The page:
of transportation. This is so palpable that it is passing strange that our people generally believe that it costs nearly twice as much at the least calculation to travel in Europe as it does in the United States.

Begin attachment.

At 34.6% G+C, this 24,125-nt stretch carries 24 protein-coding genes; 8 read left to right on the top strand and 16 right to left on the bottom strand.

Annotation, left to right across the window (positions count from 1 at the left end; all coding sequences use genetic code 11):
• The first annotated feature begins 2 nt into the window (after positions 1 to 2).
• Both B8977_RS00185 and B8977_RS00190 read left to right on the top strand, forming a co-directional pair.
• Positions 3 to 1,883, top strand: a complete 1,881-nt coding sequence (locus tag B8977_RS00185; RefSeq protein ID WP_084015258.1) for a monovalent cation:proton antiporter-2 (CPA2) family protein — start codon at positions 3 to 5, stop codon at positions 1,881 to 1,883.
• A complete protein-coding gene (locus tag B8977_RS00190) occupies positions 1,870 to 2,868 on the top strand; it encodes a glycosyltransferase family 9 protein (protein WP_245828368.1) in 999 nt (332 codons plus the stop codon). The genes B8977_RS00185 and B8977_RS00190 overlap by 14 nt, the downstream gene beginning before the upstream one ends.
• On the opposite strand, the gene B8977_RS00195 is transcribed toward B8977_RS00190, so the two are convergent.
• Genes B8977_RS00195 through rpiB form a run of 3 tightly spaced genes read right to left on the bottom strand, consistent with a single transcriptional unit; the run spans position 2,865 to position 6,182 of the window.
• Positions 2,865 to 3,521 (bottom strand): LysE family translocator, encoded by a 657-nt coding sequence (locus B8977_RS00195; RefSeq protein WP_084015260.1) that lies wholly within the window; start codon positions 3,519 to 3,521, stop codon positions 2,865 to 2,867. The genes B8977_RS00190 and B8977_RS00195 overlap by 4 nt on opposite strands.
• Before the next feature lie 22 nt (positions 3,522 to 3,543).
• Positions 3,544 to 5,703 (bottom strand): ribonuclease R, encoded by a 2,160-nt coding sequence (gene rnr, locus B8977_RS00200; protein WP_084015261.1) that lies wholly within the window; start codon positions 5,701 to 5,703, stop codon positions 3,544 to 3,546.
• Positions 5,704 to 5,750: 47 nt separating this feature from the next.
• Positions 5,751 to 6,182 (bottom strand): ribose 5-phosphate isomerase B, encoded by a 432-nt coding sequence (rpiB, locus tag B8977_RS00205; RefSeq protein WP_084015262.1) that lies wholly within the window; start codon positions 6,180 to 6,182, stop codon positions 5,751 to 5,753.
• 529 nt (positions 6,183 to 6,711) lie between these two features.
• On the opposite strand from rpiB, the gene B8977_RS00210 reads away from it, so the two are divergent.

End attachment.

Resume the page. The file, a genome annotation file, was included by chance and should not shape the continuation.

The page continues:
As we are writing for those who would rather be informed about the minimum than the maximum rates of expense in traveling through Europe, we may as well be honest and confess that we are much more competent to write on the former than the latter. We might, it is true, find a large field for the exercise of imagination in speaking of great disbursements; but this paper is scarcely the proper place for the display of a poet's resources. We can dimly conceive of the possibility of a gentleman or lady, making the tour of Europe, spending four or six months, and laying out the small fortune of two thousand dollars; but we may say that this idea rises before our mind with a kind of nebulous indistinctness. Such large numbers are overpowering; they seem to say, stand back, young man; do not venture to contemplate such magnificence of outlay. When we hear of larger sums, as once in a while is the case, of five thousand dollars for example, spent on a European tour, we stare in stupid amazement and no longer refuse to believe in ghost stories and table tippings. But when it comes to smaller figures, we feel more at home, and when some exulting friend tells us that he knows of a man who visted Europe and spent only four hundred dollars in six months, we answer, and we know of a man who, from the time when his feet touched Hamburg to the time when he left the quays of London Dock, spent one hundred and fortytwo dollars, and out of that he paid for instruction under Langenbeck the surgeon, and Graefe the oculist, bought instruments and books, and always had enough. He had more money at his command, but he only drew what he wanted, a hundred and forty-two dollars. The money needed to carry one across the Atlantic and back is the great drawback in taking the tour. If that large item could be dispensed with, the whole outlay might be reduced to dimensions which would alarm very few. We have conducted a party of six, three being ladies, from Cork, Ireland, to Berlin, Prussia, at an ex